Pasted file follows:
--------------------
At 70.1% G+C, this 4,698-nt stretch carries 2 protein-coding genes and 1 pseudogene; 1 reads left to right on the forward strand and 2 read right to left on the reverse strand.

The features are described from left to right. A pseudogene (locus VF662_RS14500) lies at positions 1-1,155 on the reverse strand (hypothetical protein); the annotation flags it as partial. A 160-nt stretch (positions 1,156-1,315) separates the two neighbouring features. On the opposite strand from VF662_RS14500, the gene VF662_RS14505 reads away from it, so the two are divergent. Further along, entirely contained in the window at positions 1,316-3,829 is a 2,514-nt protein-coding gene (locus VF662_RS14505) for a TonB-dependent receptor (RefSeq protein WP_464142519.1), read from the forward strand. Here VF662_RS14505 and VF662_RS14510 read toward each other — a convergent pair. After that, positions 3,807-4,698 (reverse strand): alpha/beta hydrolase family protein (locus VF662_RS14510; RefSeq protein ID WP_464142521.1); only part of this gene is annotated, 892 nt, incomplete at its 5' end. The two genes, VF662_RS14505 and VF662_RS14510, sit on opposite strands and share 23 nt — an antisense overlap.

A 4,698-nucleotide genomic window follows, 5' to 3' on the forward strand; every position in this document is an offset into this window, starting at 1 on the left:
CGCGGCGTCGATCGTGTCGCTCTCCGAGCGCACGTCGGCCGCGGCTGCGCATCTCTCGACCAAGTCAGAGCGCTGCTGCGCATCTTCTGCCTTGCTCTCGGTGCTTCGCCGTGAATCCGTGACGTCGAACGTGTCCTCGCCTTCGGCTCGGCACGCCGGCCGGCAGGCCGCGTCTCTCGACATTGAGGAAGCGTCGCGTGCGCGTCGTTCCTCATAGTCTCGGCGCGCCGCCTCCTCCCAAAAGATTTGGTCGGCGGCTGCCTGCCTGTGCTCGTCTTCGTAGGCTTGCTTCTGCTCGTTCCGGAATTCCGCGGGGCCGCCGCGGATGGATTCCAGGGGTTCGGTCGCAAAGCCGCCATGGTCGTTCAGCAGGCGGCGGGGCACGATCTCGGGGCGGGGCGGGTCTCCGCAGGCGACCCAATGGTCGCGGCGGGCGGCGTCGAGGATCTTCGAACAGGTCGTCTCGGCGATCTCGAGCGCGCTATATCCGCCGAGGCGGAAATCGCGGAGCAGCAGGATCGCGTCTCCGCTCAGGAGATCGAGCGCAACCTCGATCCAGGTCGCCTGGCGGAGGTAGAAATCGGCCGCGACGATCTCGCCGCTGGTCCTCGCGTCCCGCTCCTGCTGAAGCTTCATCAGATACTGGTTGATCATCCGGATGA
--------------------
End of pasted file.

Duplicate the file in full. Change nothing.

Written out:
At 70.1% G+C, this 4,698-nt stretch carries 2 protein-coding genes and 1 pseudogene; 1 reads left to right on the forward strand and 2 read right to left on the reverse strand.

The features are described from left to right. A pseudogene (locus VF662_RS14500) lies at positions 1-1,155 on the reverse strand (hypothetical protein); the annotation flags it as partial. A 160-nt stretch (positions 1,156-1,315) separates the two neighbouring features. On the opposite strand from VF662_RS14500, the gene VF662_RS14505 reads away from it, so the two are divergent. Further along, entirely contained in the window at positions 1,316-3,829 is a 2,514-nt protein-coding gene (locus VF662_RS14505) for a TonB-dependent receptor (RefSeq protein WP_464142519.1), read from the forward strand. Here VF662_RS14505 and VF662_RS14510 read toward each other — a convergent pair. After that, positions 3,807-4,698 (reverse strand): alpha/beta hydrolase family protein (locus VF662_RS14510; RefSeq protein ID WP_464142521.1); only part of this gene is annotated, 892 nt, incomplete at its 5' end. The two genes, VF662_RS14505 and VF662_RS14510, sit on opposite strands and share 23 nt — an antisense overlap.

A 4,698-nucleotide genomic window follows, 5' to 3' on the forward strand; every position in this document is an offset into this window, starting at 1 on the left:
CGCGGCGTCGATCGTGTCGCTCTCCGAGCGCACGTCGGCCGCGGCTGCGCATCTCTCGACCAAGTCAGAGCGCTGCTGCGCATCTTCTGCCTTGCTCTCGGTGCTTCGCCGTGAATCCGTGACGTCGAACGTGTCCTCGCCTTCGGCTCGGCACGCCGGCCGGCAGGCCGCGTCTCTCGACATTGAGGAAGCGTCGCGTGCGCGTCGTTCCTCATAGTCTCGGCGCGCCGCCTCCTCCCAAAAGATTTGGTCGGCGGCTGCCTGCCTGTGCTCGTCTTCGTAGGCTTGCTTCTGCTCGTTCCGGAATTCCGCGGGGCCGCCGCGGATGGATTCCAGGGGTTCGGTCGCAAAGCCGCCATGGTCGTTCAGCAGGCGGCGGGGCACGATCTCGGGGCGGGGCGGGTCTCCGCAGGCGACCCAATGGTCGCGGCGGGCGGCGTCGAGGATCTTCGAACAGGTCGTCTCGGCGATCTCGAGCGCGCTATATCCGCCGAGGCGGAAATCGCGGAGCAGCAGGATCGCGTCTCCGCTCAGGAGATCGAGCGCAACCTCGATCCAGGTCGCCTGGCGGAGGTAGAAATCGGCCGCGACGATCTCGCCGCTGGTCCTCGCGTCCCGCTCCTGCTGAAGCTTCATCAGATACTGGTTGATCATCCGGATGA